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Implications of Brexit for Skilled Migration from India to the UK

Rupa Chanda and Neha Vinod Betai

Foreign Trade Review, 2021, vol. 56, issue 3, 289-300

Abstract: In June 2016, the United Kingdom took the world by surprise with the results of its referendum on whether to remain in the European Union (EU). With a 52% majority, the country decided to leave the bloc in which it had been a member since 1973. With this outcome began the long process of Brexit negotiations between UK and the EU. The UK officially ceased to be an EU member on 31 January 2020, with a transition period up to the end of 2020. The decision to leave the EU came on the back of rising bitterness among people. Membership in the EU was seen as expensive and not beneficial to the country. One of the major campaigning points of the leave camp was the issue of immigration. Given that free movement of people is an important part of being in the EU, the party argued that leaving the EU would help the country take back control of its borders. Immigration in the UK has been on the rise since the early 2000s. It shot up further with the accession of the eight East European economies into the EU. Figure 1 shows how, leading up to Brexit, immigration from the EU to the UK was constantly increasing. JEL Codes: F00, F30, F22, F23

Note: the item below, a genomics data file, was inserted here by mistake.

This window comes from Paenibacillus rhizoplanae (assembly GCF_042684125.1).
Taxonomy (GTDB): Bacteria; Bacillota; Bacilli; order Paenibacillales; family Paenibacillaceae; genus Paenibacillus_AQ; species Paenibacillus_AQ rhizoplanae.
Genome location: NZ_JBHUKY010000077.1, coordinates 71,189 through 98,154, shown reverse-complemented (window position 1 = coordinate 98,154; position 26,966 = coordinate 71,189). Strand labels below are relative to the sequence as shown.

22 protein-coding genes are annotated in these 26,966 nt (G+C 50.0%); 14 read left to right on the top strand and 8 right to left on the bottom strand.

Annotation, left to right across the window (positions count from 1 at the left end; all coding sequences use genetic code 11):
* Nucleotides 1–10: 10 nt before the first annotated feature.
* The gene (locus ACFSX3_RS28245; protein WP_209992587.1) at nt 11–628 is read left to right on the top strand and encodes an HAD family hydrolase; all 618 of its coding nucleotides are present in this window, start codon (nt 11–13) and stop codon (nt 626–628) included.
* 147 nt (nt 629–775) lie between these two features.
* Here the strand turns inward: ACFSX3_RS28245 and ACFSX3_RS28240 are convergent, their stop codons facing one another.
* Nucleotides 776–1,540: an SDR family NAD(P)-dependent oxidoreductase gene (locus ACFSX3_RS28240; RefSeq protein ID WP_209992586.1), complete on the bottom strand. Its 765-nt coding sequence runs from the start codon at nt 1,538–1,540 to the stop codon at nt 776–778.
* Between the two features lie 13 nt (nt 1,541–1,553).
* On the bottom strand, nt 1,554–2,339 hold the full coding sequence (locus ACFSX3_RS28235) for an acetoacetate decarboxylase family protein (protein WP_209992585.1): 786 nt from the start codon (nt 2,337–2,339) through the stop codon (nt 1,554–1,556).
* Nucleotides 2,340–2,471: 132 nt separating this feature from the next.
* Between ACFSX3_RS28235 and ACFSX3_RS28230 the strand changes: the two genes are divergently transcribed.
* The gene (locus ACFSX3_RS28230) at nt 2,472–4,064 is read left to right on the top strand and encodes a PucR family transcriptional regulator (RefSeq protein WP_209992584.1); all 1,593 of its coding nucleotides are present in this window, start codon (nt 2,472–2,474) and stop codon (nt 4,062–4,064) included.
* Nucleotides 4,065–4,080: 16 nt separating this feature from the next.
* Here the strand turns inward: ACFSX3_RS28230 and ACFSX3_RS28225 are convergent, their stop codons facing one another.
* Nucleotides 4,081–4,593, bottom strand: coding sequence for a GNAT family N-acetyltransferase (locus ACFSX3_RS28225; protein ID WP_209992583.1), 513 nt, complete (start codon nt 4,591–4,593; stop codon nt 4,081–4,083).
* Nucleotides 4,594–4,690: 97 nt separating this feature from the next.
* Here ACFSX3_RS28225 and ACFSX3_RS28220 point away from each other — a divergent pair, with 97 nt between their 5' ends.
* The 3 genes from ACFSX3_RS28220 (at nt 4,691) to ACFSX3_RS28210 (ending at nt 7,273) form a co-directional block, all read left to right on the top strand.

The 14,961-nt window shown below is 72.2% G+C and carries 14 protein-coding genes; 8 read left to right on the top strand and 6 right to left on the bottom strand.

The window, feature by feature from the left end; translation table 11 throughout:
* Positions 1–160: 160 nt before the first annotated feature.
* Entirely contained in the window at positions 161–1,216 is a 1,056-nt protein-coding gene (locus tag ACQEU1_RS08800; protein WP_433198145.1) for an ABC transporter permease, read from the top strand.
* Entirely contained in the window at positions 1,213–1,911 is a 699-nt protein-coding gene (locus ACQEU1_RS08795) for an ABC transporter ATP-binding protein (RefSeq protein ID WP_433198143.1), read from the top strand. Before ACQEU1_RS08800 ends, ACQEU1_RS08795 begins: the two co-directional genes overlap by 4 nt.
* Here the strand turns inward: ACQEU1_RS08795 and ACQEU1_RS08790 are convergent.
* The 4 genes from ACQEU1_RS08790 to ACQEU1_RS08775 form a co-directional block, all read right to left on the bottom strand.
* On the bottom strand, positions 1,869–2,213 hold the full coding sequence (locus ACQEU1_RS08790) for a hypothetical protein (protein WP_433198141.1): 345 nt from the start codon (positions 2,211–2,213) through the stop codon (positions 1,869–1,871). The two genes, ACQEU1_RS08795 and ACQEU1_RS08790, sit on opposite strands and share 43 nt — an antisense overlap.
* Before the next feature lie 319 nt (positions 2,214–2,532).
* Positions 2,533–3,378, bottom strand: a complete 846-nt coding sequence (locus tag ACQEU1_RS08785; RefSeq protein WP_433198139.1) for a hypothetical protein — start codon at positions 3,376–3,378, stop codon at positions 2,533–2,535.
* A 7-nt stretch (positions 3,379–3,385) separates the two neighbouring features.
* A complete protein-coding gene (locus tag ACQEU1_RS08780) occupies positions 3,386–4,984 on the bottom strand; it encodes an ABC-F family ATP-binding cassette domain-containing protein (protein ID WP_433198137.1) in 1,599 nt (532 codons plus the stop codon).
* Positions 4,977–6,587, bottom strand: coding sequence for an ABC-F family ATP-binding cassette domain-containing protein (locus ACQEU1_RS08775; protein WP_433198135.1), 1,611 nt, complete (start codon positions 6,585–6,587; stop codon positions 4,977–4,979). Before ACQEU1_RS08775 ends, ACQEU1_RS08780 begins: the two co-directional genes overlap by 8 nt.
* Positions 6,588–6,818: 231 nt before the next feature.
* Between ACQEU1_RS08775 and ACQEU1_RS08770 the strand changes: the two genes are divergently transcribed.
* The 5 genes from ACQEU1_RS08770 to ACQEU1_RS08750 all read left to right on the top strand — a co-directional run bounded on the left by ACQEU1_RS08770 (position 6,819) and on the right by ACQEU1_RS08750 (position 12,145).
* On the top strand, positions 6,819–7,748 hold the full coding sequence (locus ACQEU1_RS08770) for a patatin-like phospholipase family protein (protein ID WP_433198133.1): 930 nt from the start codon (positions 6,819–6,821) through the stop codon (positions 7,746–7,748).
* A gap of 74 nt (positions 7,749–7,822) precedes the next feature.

Keywords: International economics; international finance; international logistics and international legal and technical research ideas; international marketing (search for similar items in EconPapers)
Date: 2021
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DOI: 10.1177/00157325211012207

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